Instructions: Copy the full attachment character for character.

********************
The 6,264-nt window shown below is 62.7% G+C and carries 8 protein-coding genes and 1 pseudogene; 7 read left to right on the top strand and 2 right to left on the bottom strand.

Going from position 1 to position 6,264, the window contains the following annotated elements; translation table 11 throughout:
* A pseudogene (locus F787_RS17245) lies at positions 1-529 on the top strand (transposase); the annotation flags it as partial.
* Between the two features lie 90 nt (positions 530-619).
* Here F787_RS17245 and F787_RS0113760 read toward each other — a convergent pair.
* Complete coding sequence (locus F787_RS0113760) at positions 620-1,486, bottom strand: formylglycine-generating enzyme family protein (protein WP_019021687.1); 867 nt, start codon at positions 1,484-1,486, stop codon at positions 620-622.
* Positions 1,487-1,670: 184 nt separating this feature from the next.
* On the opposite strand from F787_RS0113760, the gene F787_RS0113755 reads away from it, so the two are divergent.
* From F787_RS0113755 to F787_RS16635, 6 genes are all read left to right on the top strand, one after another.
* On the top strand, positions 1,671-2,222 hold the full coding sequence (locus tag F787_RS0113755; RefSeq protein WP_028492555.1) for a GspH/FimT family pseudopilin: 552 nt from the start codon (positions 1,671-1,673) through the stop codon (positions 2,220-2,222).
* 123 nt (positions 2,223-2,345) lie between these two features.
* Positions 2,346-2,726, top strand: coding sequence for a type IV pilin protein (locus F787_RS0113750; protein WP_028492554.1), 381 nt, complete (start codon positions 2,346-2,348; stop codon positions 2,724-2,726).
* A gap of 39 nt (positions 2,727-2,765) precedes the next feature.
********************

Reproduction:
The 6,264-nt window shown below is 62.7% G+C and carries 8 protein-coding genes and 1 pseudogene; 7 read left to right on the top strand and 2 right to left on the bottom strand.

Going from position 1 to position 6,264, the window contains the following annotated elements; translation table 11 throughout:
* A pseudogene (locus F787_RS17245) lies at positions 1-529 on the top strand (transposase); the annotation flags it as partial.
* Between the two features lie 90 nt (positions 530-619).
* Here F787_RS17245 and F787_RS0113760 read toward each other — a convergent pair.
* Complete coding sequence (locus F787_RS0113760) at positions 620-1,486, bottom strand: formylglycine-generating enzyme family protein (protein WP_019021687.1); 867 nt, start codon at positions 1,484-1,486, stop codon at positions 620-622.
* Positions 1,487-1,670: 184 nt separating this feature from the next.
* On the opposite strand from F787_RS0113760, the gene F787_RS0113755 reads away from it, so the two are divergent.
* From F787_RS0113755 to F787_RS16635, 6 genes are all read left to right on the top strand, one after another.
* On the top strand, positions 1,671-2,222 hold the full coding sequence (locus tag F787_RS0113755; RefSeq protein WP_028492555.1) for a GspH/FimT family pseudopilin: 552 nt from the start codon (positions 1,671-1,673) through the stop codon (positions 2,220-2,222).
* 123 nt (positions 2,223-2,345) lie between these two features.
* Positions 2,346-2,726, top strand: coding sequence for a type IV pilin protein (locus F787_RS0113750; protein WP_028492554.1), 381 nt, complete (start codon positions 2,346-2,348; stop codon positions 2,724-2,726).
* A gap of 39 nt (positions 2,727-2,765) precedes the next feature.